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How to Learn Software Engineering: Self-Taught vs College with Mosh Hamedani (S6E9)

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In an era where self-education opportunities are plentiful and cheap, there’s a question on a lot of minds: is it worth going to college?

That answer is going to be different for everyone, but it’s important for potential students to consider the pros and cons of college and know their alternatives.

Mosh HamedaniMosh Hamedani got his Bachelor of Science in software engineering back in 2000, during the beginning of the tech industry when these alternatives were not plentiful. As he’s grown as a developer over the years and started teaching courses himself through Code With Mosh, he’s come to believe a college degree is not the best option for everyone.

In today’s episode, we talk about the pros and cons of college, the other free and cheap resources out for self-teaching, how you can learn on the job, things to consider if you want to work for yourself, and more.

Key Takeaways:

  • There are a lot of talented people who have creative ideas, but a lot of the time, they lack motivation. Maybe they don't see the potential in their idea, or if it doesn’t make money right away, they lose motivation. But if you stick at it and keep trying new things, you’ll find something that works.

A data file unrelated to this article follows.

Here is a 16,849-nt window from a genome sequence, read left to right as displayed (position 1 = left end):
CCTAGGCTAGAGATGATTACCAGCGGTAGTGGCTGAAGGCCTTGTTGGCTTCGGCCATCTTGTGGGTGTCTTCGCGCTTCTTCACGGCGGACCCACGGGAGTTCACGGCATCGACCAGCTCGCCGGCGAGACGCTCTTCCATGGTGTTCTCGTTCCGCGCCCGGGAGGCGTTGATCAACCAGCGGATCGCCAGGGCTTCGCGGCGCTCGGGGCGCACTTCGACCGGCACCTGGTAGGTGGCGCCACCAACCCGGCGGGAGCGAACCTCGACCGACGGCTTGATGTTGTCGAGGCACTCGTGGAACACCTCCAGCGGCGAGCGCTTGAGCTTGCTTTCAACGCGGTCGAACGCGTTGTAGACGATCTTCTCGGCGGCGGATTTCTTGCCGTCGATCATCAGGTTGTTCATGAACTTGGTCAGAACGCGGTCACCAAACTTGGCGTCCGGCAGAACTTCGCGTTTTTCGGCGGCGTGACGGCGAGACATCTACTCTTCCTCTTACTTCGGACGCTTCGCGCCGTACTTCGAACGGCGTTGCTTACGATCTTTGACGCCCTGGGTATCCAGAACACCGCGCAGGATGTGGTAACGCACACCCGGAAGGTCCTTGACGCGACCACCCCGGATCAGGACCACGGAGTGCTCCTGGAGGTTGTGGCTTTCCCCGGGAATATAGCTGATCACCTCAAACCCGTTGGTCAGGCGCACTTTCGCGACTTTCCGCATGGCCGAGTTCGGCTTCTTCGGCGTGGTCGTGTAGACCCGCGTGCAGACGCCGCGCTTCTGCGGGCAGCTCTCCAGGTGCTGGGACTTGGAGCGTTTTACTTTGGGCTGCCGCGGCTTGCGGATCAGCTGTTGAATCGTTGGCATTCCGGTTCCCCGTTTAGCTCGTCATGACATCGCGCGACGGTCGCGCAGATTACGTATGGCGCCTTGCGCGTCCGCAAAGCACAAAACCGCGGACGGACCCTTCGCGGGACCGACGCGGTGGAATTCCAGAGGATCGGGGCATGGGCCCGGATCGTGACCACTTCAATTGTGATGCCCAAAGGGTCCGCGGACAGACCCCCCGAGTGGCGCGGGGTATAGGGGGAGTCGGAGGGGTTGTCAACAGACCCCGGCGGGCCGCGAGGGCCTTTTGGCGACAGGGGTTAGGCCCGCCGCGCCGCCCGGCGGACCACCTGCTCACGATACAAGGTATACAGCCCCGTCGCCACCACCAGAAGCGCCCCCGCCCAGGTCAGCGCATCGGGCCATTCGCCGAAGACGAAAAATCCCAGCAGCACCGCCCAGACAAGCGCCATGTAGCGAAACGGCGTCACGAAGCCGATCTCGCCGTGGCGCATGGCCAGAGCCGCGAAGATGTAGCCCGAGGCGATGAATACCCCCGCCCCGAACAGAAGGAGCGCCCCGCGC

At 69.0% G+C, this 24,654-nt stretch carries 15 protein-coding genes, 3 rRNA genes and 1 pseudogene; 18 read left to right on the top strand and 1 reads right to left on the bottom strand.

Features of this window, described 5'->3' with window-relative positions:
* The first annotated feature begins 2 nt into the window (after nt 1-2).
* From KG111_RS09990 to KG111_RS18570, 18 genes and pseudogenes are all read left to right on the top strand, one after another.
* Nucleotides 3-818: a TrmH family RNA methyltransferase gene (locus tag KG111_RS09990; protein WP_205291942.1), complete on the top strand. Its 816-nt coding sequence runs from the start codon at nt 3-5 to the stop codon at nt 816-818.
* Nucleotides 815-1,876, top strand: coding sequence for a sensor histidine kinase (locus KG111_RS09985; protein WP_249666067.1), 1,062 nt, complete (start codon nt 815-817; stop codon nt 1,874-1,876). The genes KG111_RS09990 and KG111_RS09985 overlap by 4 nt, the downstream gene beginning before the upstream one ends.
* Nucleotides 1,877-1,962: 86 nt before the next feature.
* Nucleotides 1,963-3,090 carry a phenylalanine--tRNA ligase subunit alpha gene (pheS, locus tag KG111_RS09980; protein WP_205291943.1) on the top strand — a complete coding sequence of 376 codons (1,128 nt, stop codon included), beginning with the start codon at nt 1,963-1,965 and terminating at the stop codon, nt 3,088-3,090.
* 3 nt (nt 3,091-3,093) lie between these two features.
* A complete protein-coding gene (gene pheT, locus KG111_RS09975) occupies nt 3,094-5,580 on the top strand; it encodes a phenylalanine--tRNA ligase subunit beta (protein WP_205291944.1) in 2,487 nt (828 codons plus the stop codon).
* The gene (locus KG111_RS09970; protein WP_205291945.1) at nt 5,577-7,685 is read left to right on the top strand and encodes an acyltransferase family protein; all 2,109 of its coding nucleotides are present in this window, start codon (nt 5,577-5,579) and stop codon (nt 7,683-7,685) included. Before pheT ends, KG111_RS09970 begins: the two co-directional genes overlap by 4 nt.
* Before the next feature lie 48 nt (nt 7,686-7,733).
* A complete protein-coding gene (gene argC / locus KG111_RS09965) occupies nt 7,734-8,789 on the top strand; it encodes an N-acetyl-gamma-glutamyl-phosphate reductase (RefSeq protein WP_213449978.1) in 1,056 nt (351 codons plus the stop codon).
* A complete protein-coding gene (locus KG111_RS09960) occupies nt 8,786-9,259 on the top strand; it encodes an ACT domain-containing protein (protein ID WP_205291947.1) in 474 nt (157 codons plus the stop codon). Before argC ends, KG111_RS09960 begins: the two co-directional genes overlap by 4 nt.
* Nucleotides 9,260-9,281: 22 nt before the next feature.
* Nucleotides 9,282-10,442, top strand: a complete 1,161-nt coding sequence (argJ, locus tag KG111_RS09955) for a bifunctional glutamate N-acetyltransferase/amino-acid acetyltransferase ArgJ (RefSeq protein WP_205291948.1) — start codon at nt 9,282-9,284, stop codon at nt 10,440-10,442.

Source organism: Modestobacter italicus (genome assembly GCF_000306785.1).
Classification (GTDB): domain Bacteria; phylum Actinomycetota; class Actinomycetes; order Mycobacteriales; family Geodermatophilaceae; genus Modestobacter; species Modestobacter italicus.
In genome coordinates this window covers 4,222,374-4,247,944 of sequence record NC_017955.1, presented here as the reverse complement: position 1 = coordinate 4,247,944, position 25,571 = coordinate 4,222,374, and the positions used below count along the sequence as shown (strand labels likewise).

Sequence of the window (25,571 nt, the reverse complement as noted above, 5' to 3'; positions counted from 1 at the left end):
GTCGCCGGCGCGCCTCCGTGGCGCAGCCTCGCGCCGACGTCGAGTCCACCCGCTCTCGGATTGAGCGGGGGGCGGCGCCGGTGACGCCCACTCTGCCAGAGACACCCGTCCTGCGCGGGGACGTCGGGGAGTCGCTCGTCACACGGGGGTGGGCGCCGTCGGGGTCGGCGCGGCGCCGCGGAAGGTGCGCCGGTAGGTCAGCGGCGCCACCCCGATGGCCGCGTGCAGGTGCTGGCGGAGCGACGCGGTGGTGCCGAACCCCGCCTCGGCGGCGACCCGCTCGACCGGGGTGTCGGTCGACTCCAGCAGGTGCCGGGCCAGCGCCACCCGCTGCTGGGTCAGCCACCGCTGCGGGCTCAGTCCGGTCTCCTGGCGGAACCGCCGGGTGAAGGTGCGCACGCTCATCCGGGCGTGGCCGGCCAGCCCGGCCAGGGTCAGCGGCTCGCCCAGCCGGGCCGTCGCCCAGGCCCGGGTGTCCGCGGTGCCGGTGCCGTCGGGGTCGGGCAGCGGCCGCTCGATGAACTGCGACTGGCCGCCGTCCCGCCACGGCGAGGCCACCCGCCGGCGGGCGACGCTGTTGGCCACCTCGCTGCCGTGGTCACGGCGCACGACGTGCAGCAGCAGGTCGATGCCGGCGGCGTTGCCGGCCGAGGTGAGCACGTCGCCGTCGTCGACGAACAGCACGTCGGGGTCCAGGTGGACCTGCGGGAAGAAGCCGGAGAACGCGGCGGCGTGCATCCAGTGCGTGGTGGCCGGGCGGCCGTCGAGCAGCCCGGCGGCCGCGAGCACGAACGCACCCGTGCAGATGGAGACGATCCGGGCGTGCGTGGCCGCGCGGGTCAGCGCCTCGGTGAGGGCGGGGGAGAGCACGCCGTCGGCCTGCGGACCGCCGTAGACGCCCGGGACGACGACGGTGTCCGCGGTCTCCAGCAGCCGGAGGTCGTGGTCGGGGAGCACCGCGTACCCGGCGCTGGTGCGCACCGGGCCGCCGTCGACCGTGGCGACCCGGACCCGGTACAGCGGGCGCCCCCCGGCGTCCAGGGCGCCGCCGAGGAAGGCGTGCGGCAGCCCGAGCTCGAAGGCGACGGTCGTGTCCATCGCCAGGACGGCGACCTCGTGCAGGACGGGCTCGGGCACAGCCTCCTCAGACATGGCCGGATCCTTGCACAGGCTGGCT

• Doing a university degree isn’t always the best option, especially if you want to study software engineering, because you’re forced to learn a lot of irrelevant subjects. It’s important to really consider what you want to learn, and look at your desired degree’s required courses to see if university would be the best way to achieve that.
motivation
  • It’s a good idea to at least consider teaching yourself instead. There are hundreds of courses and resources out there, and they’re so much cheaper (in money and time) compared to the cost of going to university.
  • Work experience and learning on the job is another great option if you want to learn real-world tech skills.
  • Learning to code is so accessible, available, and affordable right now. Anyone can do it! If you dedicate 6 to 12 months of your time, around five hours a day, you’ll have a good chance of getting a junior software development job. It’s all just about choosing the path that suits you, the experience you want to have, and what kind of work ethic you have.
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Links and mentions from the episode:

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Special thanks to this episode’s sponsors

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Thinkful: With online programs, flexible classes, and one-on-one mentoring, Thinkful’s Product Design program can help you land a job as a product designer. To get $500 off, go to learntocodewith.me/thinkful.


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